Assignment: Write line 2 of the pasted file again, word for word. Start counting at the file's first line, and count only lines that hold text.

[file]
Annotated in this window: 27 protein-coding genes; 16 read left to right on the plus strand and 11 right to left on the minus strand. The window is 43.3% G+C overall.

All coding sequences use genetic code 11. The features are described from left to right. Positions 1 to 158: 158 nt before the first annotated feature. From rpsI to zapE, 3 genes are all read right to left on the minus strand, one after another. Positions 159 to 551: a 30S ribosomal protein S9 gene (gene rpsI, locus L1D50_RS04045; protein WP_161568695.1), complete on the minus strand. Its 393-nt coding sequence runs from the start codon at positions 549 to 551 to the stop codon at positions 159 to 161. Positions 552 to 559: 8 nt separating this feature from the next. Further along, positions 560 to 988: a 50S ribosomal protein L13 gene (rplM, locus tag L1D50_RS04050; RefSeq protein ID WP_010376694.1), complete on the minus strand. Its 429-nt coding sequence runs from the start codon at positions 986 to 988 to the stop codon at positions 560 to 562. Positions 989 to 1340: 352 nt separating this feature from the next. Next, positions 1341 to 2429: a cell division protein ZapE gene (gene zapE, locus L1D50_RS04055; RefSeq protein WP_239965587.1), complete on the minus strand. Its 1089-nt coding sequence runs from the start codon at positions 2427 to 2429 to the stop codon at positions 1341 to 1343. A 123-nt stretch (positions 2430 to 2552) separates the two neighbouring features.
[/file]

All coding sequences use genetic code 11. The features are described from left to right. Positions 1 to 158: 158 nt before the first annotated feature. From rpsI to zapE, 3 genes are all read right to left on the minus strand, one after another. Positions 159 to 551: a 30S ribosomal protein S9 gene (gene rpsI, locus L1D50_RS04045; protein WP_161568695.1), complete on the minus strand. Its 393-nt coding sequence runs from the start codon at positions 549 to 551 to the stop codon at positions 159 to 161. Positions 552 to 559: 8 nt separating this feature from the next. Further along, positions 560 to 988: a 50S ribosomal protein L13 gene (rplM, locus tag L1D50_RS04050; RefSeq protein ID WP_010376694.1), complete on the minus strand. Its 429-nt coding sequence runs from the start codon at positions 986 to 988 to the stop codon at positions 560 to 562. Positions 989 to 1340: 352 nt separating this feature from the next. Next, positions 1341 to 2429: a cell division protein ZapE gene (gene zapE, locus L1D50_RS04055; RefSeq protein WP_239965587.1), complete on the minus strand. Its 1089-nt coding sequence runs from the start codon at positions 2427 to 2429 to the stop codon at positions 1341 to 1343. A 123-nt stretch (positions 2430 to 2552) separates the two neighbouring features.